Tagore believes that for finding God, he does not go to any religious place, nor meditates sitting in a corner. But in Nature, in humanity he perceives his God. The worship which is done in temple in separation from humanity is not the worship of the Lord of the world. In Sonar Tori in the poem 'Deul' the poet says that when we cover our God by artificial imagination and worship Him by sitting in a corner surrounded by walls, then if that black wall is suddenly broken and the beauties of Nature, rays of the sun, and din and bustle of all people take place of hymns, flowers and incense, then we see it is real worship of God by which He is satisfied. One may imagine that when one individual gets success in dissociating himself from his fellows, he gets real freedom but it is not so. when one lives in separation from the whole world his personality becomes narrower, when one widens this consciousness and lives in communion with the humanity, he attains real freedom. When one relates himself with other beings by the relationship of love, he can feel the touch of Infinite. By loving our beloved we feel the presence of the divine love in our heart. All love affection, therefore becomes the worship of the Mysterious Being, what we call love is called worship. Divinity is inherent in real love, the eternal Vrindavam is existing in human heart where the eternal love play goes on. So when we love human beings, we get the glimpse of the Infinite. Tagore says "our union with a being whose activity is world wide and who dwells in the heart or humanity cannot be a passive one. In order to be united with Him we have to divest out work of selfishness, we must work for all. When I say for all I do not mean for a countless number of individuals. Work that is morally good, however small in extent, is universal in character, such work makes for a realization of Viswakarma', the world-maker who works for others. In order to be one with this 'Mahatma' we must cultivate the greatness of soul of all people and not merely with that of one's own." Tagore's way to salvation, way to God realization becomes one with way to realization of unity with the whole world and it indicates the dominance of humanistic element in his philosophy. Barren renunciation and philosophy of negation is never his preaching. He believes in the kingdom of Man on earth rich with variety of human relationship.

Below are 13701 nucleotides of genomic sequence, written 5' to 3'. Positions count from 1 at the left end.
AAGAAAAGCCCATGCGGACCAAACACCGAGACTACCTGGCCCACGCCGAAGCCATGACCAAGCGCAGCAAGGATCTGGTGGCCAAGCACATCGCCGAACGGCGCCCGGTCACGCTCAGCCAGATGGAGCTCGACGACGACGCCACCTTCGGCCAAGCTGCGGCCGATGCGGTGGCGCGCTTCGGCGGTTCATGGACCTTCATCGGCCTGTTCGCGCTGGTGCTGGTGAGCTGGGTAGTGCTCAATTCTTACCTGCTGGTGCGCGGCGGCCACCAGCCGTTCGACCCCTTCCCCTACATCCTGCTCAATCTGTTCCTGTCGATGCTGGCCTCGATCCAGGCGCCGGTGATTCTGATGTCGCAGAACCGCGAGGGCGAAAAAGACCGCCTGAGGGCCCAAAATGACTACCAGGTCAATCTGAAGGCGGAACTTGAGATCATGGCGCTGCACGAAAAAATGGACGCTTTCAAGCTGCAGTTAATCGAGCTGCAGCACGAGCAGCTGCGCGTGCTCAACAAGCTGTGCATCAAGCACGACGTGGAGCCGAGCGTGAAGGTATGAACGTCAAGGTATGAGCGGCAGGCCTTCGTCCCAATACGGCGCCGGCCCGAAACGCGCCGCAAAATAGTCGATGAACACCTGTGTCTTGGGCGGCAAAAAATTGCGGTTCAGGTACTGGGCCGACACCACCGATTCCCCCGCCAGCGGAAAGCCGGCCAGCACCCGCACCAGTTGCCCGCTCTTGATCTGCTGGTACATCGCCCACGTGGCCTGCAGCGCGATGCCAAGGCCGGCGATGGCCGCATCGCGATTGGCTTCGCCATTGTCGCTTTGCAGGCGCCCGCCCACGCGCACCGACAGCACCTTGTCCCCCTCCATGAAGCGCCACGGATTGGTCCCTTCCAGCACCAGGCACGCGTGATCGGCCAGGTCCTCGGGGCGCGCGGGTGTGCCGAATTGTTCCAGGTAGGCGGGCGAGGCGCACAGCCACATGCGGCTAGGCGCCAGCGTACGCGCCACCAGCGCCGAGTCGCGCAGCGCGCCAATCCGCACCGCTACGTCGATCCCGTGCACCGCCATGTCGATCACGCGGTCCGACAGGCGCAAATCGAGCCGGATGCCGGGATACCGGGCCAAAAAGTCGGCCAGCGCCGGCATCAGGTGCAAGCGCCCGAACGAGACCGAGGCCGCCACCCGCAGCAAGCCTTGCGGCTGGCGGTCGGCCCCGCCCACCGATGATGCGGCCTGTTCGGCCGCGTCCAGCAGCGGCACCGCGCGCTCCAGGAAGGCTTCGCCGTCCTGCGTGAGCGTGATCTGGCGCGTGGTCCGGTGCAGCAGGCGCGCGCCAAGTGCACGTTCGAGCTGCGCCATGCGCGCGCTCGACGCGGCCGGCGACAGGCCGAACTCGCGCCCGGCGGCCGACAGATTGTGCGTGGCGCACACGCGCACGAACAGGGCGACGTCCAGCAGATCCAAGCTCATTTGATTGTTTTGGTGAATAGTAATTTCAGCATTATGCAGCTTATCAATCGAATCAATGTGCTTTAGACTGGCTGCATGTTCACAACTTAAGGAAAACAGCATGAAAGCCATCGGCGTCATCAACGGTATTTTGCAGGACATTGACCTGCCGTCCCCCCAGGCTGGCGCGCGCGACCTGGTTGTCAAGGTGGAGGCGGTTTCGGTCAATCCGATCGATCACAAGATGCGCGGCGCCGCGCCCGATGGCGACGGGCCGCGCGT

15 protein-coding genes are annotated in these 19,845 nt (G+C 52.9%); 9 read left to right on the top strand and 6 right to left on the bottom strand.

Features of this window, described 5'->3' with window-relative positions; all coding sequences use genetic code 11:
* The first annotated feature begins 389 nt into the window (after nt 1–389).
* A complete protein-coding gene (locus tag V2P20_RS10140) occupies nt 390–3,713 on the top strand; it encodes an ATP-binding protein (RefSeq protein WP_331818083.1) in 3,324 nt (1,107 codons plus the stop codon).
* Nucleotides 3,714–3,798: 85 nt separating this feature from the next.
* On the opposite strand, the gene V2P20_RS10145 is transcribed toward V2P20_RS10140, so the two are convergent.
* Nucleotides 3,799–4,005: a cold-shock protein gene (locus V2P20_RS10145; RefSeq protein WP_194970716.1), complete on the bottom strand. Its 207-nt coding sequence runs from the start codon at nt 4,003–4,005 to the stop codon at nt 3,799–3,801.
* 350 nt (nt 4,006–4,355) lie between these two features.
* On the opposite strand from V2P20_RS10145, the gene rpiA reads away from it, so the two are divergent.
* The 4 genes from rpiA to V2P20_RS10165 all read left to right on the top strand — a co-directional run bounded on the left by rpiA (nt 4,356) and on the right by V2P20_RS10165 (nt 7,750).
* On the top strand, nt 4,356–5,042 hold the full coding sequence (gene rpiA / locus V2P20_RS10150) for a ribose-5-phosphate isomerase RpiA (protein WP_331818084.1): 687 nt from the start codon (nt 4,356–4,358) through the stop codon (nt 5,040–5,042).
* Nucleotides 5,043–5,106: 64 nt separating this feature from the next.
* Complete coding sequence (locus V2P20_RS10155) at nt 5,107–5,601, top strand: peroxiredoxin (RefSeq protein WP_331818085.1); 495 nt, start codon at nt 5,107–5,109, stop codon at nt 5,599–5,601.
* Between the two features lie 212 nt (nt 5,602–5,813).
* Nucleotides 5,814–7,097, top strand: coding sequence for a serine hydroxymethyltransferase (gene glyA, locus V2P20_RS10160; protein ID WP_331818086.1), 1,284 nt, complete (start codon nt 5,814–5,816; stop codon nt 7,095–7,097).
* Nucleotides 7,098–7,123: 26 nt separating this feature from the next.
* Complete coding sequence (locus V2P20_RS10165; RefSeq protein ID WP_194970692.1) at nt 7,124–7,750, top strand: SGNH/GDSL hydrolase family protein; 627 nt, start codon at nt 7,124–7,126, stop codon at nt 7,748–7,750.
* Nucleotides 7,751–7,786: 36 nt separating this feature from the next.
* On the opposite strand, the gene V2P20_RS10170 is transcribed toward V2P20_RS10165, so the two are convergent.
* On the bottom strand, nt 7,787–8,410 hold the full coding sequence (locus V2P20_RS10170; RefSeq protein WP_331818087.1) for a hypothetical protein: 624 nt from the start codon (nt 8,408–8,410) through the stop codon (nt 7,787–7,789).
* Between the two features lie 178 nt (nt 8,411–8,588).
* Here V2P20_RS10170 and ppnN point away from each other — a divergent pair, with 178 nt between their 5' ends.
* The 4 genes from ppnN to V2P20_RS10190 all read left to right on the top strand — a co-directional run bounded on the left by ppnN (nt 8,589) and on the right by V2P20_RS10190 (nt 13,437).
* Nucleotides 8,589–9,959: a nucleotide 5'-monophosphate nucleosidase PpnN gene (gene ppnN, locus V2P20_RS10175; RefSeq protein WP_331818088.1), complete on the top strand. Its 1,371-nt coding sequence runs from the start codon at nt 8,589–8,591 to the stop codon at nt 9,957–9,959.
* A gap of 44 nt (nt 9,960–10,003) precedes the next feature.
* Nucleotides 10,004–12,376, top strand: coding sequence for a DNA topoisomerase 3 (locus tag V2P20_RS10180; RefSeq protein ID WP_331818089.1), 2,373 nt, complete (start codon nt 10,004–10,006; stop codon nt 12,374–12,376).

"Deliverance is not for me in renunciation I feel the embrace of freedom in a thousand bonds of delight.
My world will light its hundred different lamps with thy flame and place them before the altar of thy temple.
No, I will never shut the door of my senses
The delights of sight and hearing and touch will bear thy delight.
Yes, all my elusion will burn into illumination of joy, and all my desires ripen into fruits of love."